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'I Actually Give A Damn': Eric D. July Comments On State Of Comic Book Industry

'Do You Want To Have Actual Enthusiastic Customers Or Do You Want A Bunch Of People That Pretend To Like It'

YouTuber and comic book writer Eric D. July criticized the state of the comic book industry suggesting the industry was taken over by “idealogues” and others who were never fans of the source material.

July, who recently launched Isom #2 through his comic book company the Rippaverse, detailed his frustration with the comic book industry in a Wednesday video.

“The American comic book industry is not in a good spot,” July introduced the video. “You may think that the rise of the comic book movie in the 2010s nullified this, but that was never the case.”

July said the comic book movie boom “masked and diluted,” and in some respects “amplified,” problems within the overall comic book industry.

“Instead of using the growth and popularity in comic book movies to grow the comic book industry, comic book lifers stepped aside and allowed it to be taken over by people that were only using this to advance their careers,” he continued, citing writers who were never fans of the source material. “Others use comic book characters in movies as their vehicle to tell their own story, no matter how much it neglected the source material.”

“You allowed the industry to be taken over by Hollywood and ideologues instead of actually growing in the publication market,” July said, adding that major comic book conferences, including San Diego’s annual Comic Con, had become derailed by not focusing on actual comics. “Most of the attendees probably have never read a comic book in their life, and it doesn’t interest them aside from showing off their cosplays.”

July criticized legacy comic book companies like Marvel and DC comics for a lack of transparency regarding actual product sales saying they “failed to convert normies into lifers.”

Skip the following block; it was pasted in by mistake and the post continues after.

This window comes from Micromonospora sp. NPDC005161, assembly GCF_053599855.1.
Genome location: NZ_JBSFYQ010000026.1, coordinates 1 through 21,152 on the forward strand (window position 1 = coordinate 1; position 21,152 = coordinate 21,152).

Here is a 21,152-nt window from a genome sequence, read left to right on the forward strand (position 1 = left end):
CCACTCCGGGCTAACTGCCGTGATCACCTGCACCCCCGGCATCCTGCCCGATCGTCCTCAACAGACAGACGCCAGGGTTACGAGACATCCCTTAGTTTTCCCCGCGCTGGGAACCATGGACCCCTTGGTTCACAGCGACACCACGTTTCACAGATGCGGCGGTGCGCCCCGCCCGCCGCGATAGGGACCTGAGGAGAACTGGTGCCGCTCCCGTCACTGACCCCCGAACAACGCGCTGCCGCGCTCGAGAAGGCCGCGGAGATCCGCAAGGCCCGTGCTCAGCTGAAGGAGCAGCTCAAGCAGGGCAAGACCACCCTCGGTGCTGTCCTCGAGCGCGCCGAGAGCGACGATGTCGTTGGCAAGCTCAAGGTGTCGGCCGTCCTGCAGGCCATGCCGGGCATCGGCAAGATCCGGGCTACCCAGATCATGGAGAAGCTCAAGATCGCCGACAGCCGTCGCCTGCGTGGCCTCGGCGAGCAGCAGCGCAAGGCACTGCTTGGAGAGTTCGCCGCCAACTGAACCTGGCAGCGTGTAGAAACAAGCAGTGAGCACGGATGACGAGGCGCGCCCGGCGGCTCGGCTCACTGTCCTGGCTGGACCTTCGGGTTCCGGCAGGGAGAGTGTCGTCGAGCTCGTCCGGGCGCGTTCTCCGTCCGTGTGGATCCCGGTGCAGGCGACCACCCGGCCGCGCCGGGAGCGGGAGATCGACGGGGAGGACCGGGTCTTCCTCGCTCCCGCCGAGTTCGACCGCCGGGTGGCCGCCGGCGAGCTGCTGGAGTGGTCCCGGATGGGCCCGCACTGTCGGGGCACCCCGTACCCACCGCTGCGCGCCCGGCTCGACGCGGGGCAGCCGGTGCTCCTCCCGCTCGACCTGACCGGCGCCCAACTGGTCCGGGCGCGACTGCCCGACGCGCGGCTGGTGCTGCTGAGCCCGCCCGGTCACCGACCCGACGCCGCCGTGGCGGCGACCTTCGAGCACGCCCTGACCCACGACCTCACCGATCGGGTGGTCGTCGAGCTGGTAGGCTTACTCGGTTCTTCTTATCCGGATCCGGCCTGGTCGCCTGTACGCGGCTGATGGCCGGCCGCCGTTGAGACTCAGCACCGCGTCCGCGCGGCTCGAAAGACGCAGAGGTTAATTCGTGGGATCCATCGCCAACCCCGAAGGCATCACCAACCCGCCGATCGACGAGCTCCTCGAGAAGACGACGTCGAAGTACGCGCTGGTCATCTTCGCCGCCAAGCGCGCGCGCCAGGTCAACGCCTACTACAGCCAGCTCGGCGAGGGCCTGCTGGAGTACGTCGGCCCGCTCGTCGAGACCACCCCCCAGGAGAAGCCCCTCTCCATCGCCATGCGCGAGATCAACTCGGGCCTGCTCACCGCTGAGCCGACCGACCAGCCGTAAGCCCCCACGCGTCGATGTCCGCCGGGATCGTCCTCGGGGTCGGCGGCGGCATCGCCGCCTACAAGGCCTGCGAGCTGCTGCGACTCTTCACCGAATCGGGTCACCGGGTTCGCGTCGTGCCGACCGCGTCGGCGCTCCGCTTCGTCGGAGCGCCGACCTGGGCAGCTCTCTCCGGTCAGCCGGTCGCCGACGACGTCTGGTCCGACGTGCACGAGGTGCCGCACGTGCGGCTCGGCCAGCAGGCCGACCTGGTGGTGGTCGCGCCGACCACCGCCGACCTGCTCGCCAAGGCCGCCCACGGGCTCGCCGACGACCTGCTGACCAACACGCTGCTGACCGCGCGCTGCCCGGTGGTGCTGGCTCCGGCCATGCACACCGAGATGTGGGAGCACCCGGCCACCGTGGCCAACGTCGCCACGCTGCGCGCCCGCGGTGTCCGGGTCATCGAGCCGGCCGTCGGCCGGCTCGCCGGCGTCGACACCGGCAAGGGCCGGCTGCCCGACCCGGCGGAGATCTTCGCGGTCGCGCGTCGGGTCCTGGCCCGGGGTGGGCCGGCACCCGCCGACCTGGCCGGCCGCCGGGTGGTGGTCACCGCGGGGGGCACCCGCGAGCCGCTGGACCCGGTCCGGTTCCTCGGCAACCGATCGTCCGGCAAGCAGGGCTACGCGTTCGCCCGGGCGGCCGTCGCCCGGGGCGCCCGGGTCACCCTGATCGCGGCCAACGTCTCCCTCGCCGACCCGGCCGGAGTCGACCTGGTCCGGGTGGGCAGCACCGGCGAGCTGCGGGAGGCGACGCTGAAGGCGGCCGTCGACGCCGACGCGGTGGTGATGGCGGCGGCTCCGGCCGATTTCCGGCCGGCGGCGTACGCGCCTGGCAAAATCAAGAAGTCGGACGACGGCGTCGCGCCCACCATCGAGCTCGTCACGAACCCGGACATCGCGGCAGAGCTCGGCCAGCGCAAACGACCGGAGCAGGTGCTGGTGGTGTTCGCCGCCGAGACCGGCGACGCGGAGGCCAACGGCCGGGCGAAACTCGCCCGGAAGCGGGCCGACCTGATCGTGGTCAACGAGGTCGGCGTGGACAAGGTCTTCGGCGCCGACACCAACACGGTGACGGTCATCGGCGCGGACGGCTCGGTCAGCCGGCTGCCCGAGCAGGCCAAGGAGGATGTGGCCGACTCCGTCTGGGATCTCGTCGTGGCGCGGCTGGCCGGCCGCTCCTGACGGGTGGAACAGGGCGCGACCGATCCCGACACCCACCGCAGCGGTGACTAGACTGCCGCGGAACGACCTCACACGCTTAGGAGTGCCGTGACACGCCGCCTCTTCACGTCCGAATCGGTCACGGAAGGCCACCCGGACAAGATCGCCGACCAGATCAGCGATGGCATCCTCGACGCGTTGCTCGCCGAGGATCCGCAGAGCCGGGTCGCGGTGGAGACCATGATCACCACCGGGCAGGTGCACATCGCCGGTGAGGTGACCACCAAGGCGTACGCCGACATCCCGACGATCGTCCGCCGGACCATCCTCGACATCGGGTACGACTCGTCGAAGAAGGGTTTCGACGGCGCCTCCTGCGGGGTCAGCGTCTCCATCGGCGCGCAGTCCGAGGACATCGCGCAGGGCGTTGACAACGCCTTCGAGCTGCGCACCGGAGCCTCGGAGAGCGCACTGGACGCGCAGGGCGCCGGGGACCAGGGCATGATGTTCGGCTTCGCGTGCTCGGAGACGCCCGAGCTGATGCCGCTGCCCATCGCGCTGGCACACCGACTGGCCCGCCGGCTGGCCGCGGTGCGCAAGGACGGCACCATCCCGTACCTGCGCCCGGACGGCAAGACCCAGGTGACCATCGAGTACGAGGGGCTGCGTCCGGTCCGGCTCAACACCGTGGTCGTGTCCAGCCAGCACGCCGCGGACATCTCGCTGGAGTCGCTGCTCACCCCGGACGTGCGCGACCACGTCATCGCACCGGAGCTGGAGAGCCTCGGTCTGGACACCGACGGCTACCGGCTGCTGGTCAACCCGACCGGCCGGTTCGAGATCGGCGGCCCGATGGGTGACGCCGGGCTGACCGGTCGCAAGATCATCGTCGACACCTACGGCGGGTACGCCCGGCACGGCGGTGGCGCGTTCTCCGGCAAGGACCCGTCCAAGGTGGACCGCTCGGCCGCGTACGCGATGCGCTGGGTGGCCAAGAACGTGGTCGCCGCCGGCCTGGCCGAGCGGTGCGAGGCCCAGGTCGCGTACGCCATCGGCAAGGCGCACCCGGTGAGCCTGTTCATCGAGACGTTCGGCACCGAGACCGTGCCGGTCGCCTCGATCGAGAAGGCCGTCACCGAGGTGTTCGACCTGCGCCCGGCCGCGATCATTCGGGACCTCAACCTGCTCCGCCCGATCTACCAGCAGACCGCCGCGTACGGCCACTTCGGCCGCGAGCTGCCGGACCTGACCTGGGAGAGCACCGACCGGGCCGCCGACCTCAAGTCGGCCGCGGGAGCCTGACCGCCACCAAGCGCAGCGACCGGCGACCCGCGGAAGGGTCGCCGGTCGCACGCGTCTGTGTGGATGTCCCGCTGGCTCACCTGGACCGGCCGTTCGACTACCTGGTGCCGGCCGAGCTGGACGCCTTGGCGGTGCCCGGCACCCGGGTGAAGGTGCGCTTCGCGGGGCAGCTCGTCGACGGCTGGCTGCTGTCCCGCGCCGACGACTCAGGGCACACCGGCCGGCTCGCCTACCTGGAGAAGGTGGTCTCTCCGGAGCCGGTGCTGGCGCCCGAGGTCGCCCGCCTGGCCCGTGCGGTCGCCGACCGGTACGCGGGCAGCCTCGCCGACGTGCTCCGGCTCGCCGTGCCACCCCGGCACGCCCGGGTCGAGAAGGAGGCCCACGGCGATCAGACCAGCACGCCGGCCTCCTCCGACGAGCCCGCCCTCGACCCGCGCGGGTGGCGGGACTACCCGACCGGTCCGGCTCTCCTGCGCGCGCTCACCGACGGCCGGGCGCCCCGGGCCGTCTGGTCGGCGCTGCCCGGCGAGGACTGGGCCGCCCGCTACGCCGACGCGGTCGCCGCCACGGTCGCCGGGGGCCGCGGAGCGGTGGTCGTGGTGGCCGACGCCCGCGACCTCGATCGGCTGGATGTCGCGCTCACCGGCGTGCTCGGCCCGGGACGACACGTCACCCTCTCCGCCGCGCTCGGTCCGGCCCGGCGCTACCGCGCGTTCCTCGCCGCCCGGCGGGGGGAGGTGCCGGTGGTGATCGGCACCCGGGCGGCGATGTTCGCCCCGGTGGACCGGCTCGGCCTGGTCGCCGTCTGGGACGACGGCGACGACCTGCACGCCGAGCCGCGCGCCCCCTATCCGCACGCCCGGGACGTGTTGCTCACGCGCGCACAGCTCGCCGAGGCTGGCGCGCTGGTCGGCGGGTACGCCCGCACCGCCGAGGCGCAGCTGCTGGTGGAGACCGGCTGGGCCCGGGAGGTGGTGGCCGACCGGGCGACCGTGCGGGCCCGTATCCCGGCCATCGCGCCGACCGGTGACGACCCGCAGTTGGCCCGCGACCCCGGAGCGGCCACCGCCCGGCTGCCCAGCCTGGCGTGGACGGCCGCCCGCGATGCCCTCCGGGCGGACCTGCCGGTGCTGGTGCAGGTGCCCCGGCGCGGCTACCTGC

“It was as if the industry were nerds that were just glad to be included in the affairs of the ‘cool kids.'”

“Your medium was somewhat the ‘in’ thing, so you let [them] use and abuse you. For the first time, people pretended to care about you and your profession,” he continued. “You became addicted to the likes, retweets, and confused that with genuine interest. So as the billion dollar movie gets made, you are still broke, eating your cat’s food, and waiting to be paid for a commission that you completed months ago.”

“And now you’re about to get thrown away like an old toy as they scream ‘super hero fatigue,'” July said, criticizing the recent comic book trope of multiverses along with rebranding and reboots of legacy characters, adding genuine lifelong comic book fans hated the current trend of the industry for it’s “social and political” reasons.

“It’s not always because those are actually the politics you adopt, it’s because it fits the views of your new handlers,” he continued, saying it was “expedient” to “go along” with the industry’s current business practices. “Those of us who have found a way to make this lucrative in terms of the industry, you present as if there’s something nefarious going on.”

July said legacy media either “ignores” independent comic book company successes or attempts to “delegitimize” them.

“You cannot eat retweets,” he said. “Do you want to have actual enthusiastic customers or do you want a bunch of people that pretend to like it?”

July also touched on comic book shops that sell “everything else other than comics,” citing the Rippaverse had brought in over $5 million in sales since their 2022 launch.

“I actually give a damn about this industry,” he said, adding he wanted to see the industry grow and thrive. “I want my customers to have fun … the anticipation, the enthusiasm … friendship from a fandom that will grow for years.”

“Where people leave their politics at the door and create something special,” July said. “No matter how much the out of print media grows, it’s still about the comics.”

July suggested legacy comic book companies may be on their way out of customer favorability, saying creators and retailers would need to choose between sticking it out with legacy companies or “drop the ideological bullcrap” and help save the comic book industry.

Last summer, Rippaverse announced their debut comic Isom #1, which garnered over $3.7 million in sales during it’s initial preorder campaign. Isom #2, which launched earlier this month, has currently garnered over $1.6 million in sales.

Isom #1 and #2 are written by July, drawn by Cliff Richards, and colored by Gabe Eltaeb.

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